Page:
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Correction: An earlier version of this post incorrectly identified the street that will receive a pedestrian flashing beacon. It is SE Woodward Street not Woodstock Boulevard
(June 5, 2014) – Construction is underway on the 50s Bikeway Project, a 4.3 mile safety corridor along 52nd and 53rd avenues that improves connections to eight neighborhoods, including 12 schools and seven parks, on Portland’s east side.
When complete this summer, the route will fill in a major missing link within the City’s bicycle network and better connect eight neighborhoods from Woodstock, through Mt. Tabor to Rose City Park.
The route also improves safety and active transportation options for school children. The route begins at Woodstock Elementary School in the south and ends at Rose City Park Elementary School in the north.
During construction in June and July, the public can expect intermittent lane closures on 52nd and 53rd avenues. Delays are expected to be minimal.
As part of the project, six major street crossings along the route will be upgraded to improve safety for people walking and bicycling. Crossing improvement techniques will vary by location but will include a combination of curb extensions and medians in addition to a pedestrian flashing beacon at SE Woodward Street and a hybrid beacon at E Burnside Street.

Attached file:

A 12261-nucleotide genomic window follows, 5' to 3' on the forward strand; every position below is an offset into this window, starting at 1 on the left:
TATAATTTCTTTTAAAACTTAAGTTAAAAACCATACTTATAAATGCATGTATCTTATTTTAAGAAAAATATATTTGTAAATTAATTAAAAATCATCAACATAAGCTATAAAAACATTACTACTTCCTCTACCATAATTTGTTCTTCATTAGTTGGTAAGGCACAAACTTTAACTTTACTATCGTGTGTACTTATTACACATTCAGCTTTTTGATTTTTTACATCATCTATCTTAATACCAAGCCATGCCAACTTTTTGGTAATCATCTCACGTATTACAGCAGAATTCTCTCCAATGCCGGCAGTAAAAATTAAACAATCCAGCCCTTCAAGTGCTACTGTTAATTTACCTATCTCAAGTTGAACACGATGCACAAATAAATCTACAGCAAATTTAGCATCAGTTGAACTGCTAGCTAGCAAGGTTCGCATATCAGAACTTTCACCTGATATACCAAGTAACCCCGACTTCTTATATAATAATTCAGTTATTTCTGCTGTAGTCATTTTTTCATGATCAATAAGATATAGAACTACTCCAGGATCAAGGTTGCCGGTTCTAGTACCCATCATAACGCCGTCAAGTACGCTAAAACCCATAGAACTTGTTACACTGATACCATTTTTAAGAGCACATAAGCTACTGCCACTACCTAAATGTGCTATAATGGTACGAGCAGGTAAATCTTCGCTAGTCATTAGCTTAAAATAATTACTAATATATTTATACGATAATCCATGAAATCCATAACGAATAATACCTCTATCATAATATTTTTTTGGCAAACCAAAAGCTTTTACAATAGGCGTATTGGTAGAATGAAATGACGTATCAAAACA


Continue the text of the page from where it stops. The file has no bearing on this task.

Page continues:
To further improve neighborhood livability and address residents’ concerns at two key intersections, cut-through traffic will be diverted at SE 52nd Avenue and Division Street and NE 53rd Avenue and Burnside Street.
The northern portion of the route will take the shape of a neighborhood greenway on 52nd and 53rd avenues, with signage and bicycle symbols called sharrows painted on residential streets from NE Sacramento Street to SE Division Street.
On the southern portion, from SE Division Street to SE Woodstock Boulevard, the City will install six-foot-wide painted bicycle lanes on either side of 52nd Avenue. To provide the necessary space, parking will be removed from the east side of the street.
The $1.5 million project is funded through a federal grant. After a year-long planning and public involvement process, the City Council unanimously adopted the '50s Bikeway Project in September 2011. In addition to public presentations at open houses, the project involved the guidance of a 17 member citizens’ advisory committee made up of representatives from the neighborhood and business associations along the route. Find out more at the '50s Bikeway Project.